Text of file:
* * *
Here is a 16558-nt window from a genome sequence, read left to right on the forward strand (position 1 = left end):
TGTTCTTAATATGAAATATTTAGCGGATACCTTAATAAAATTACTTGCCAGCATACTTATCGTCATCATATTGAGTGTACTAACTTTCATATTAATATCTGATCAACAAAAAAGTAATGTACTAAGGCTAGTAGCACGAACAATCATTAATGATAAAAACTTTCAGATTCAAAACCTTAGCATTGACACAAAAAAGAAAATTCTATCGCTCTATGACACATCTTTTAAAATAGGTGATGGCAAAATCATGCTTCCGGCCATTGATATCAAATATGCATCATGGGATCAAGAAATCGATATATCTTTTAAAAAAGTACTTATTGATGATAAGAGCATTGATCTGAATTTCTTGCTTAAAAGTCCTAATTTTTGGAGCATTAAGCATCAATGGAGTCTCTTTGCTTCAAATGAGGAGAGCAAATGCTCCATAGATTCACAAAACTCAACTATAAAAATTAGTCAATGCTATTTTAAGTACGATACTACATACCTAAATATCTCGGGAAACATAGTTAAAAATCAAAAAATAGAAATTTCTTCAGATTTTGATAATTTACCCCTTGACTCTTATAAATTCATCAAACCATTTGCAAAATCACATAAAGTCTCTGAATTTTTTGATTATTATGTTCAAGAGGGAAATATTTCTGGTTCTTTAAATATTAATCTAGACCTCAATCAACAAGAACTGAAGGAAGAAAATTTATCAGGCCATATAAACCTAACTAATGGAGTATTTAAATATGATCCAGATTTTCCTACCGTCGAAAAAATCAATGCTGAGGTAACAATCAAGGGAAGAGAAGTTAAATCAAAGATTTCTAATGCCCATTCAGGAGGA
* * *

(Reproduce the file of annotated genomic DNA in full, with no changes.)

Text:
Here is a 16558-nt window from a genome sequence, read left to right on the forward strand (position 1 = left end):
TGTTCTTAATATGAAATATTTAGCGGATACCTTAATAAAATTACTTGCCAGCATACTTATCGTCATCATATTGAGTGTACTAACTTTCATATTAATATCTGATCAACAAAAAAGTAATGTACTAAGGCTAGTAGCACGAACAATCATTAATGATAAAAACTTTCAGATTCAAAACCTTAGCATTGACACAAAAAAGAAAATTCTATCGCTCTATGACACATCTTTTAAAATAGGTGATGGCAAAATCATGCTTCCGGCCATTGATATCAAATATGCATCATGGGATCAAGAAATCGATATATCTTTTAAAAAAGTACTTATTGATGATAAGAGCATTGATCTGAATTTCTTGCTTAAAAGTCCTAATTTTTGGAGCATTAAGCATCAATGGAGTCTCTTTGCTTCAAATGAGGAGAGCAAATGCTCCATAGATTCACAAAACTCAACTATAAAAATTAGTCAATGCTATTTTAAGTACGATACTACATACCTAAATATCTCGGGAAACATAGTTAAAAATCAAAAAATAGAAATTTCTTCAGATTTTGATAATTTACCCCTTGACTCTTATAAATTCATCAAACCATTTGCAAAATCACATAAAGTCTCTGAATTTTTTGATTATTATGTTCAAGAGGGAAATATTTCTGGTTCTTTAAATATTAATCTAGACCTCAATCAACAAGAACTGAAGGAAGAAAATTTATCAGGCCATATAAACCTAACTAATGGAGTATTTAAATATGATCCAGATTTTCCTACCGTCGAAAAAATCAATGCTGAGGTAACAATCAAGGGAAGAGAAGTTAAATCAAAGATTTCTAATGCCCATTCAGGAGGA